Army Looks Into Treating PTSD with Dream Manipulation

By Veronique Greenwood | October 21, 2011 3:27 pm

ptsd

What’s the News: Recurring nightmares can cast a pall over anyone’s waking life, and for soldiers with post-traumatic stress disorder, they can also contribute to panic attacks, flashbacks, and violent behavior. Can soothing, dream-like experiences in a virtual world, entered immediately after a nightmare runs its course, tame those bad dreams? It seems like a kind of real-life inception, but it’s not as far fetched as you’d think: the Army is investigating just such a treatment, Dawn Lim at Wired’s Danger Room reports.

How the Heck:

  • The idea builds on existing treatments used for PTSD, including image rehearsal therapy, in which therapists work with patients to identify triggers and devise ways to defuse them, and biofeedback, in which patients watch real-time data on their stress levels on a computer screen and observe how different relaxation techniques help bring the levels to normal.
  • In the proposed treatment, a soldier waking up from a PTSD nightmare can put on 3D vision goggles and enter an animated world populated with comforting sights. The world will be one he’s built himself in visits to his clinic, where, using biofeedback to track his response, he has trained himself to relax when he sees these images.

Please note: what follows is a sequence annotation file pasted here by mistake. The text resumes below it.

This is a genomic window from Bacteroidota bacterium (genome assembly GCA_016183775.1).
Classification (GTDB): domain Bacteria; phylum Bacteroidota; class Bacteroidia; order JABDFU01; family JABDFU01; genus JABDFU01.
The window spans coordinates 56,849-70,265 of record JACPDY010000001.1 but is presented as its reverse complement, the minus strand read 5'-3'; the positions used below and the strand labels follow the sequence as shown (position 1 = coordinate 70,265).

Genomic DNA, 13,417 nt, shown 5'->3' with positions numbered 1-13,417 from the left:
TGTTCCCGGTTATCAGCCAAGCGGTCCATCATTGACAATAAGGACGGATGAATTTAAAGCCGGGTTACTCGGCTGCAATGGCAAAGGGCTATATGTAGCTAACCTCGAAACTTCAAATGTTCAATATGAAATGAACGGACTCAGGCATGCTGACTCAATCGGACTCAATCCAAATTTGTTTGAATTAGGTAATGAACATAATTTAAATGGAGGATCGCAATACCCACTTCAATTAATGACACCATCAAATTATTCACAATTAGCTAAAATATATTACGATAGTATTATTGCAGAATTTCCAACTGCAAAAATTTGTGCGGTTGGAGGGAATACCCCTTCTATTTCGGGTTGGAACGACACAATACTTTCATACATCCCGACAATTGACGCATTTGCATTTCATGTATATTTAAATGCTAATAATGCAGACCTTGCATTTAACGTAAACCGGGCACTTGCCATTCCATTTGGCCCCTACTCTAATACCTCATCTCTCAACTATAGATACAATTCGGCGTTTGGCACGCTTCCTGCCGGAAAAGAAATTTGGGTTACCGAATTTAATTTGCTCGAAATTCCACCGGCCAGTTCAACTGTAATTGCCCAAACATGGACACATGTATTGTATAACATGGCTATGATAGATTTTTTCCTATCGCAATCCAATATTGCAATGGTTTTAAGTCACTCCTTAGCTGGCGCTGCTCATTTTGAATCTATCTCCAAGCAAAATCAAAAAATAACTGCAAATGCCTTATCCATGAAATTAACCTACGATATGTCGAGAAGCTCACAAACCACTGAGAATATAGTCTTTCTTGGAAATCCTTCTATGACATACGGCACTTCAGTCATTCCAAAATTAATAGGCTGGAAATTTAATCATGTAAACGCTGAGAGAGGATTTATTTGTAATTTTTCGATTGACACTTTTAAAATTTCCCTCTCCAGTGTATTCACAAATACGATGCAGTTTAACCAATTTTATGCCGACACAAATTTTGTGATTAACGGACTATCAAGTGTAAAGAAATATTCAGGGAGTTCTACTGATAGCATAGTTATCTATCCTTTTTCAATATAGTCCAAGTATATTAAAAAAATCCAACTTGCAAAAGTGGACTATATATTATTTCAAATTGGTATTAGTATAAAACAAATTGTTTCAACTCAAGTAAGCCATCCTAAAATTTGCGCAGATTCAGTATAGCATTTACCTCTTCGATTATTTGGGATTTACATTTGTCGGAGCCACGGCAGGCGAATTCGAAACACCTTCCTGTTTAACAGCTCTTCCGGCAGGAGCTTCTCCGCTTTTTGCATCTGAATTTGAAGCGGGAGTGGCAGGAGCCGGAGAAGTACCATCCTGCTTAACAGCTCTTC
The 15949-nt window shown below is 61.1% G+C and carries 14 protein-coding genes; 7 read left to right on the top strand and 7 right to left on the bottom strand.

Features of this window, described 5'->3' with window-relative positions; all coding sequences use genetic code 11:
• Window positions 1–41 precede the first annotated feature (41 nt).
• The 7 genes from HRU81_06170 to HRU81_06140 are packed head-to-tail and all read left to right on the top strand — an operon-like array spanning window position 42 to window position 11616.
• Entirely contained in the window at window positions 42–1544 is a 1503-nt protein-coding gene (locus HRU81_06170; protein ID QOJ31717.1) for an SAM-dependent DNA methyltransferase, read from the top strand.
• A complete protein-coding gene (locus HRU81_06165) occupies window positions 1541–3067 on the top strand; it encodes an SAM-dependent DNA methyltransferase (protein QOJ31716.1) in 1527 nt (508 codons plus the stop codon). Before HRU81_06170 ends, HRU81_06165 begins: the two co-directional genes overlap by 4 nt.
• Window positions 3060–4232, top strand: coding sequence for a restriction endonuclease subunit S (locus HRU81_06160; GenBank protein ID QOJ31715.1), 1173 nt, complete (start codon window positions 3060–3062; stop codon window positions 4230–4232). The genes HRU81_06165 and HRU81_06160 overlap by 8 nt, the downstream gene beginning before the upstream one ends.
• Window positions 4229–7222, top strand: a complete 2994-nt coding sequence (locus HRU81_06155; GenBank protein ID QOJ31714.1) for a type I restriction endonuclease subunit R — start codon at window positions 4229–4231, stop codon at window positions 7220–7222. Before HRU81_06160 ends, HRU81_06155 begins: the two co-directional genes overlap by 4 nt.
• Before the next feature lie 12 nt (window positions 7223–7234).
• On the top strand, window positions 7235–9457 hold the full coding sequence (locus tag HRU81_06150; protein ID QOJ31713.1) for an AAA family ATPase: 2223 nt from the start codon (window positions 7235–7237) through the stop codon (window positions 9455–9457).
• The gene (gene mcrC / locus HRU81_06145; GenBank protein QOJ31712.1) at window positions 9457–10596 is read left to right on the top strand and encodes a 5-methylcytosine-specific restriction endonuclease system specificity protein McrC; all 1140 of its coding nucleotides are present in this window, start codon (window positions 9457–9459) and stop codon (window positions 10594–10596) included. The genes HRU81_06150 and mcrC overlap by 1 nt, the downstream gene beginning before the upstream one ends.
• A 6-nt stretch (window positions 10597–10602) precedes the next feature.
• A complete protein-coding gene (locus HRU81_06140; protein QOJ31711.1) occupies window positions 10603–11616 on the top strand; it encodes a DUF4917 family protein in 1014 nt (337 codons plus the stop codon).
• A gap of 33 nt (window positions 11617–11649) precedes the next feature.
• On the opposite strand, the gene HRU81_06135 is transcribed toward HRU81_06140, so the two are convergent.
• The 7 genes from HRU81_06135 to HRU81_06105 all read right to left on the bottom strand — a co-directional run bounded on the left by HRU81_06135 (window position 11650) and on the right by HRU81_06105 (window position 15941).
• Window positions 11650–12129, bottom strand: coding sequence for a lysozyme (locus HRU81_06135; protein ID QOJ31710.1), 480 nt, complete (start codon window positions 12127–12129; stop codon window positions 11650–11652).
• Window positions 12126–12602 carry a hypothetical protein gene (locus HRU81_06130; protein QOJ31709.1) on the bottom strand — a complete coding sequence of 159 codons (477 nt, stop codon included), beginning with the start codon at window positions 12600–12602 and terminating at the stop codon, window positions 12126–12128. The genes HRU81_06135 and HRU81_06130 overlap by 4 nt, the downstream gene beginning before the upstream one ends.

• The world accessible through the goggles, army researchers hope, will help him calm down after a frightening dream, giving him a weapon against an otherwise overwhelming foe. Over time, this trained relaxation may help the nightmares lessen in intensity and frequency.

What’s the Context:

The Future Holds: Experiments on the way to developing such a treatment, which the Army calls “power dreaming,” are planned at Naval Hospital Bremerton, in Washington. Last week, the Army awarded about half a million dollars to a contractor to aid in its development, and Danger Room reports that the research project should get under way next year.

[via Danger Room]

Image courtesy of whatleydude / flickr

CATEGORIZED UNDER: Health & Medicine, Mind & Brain
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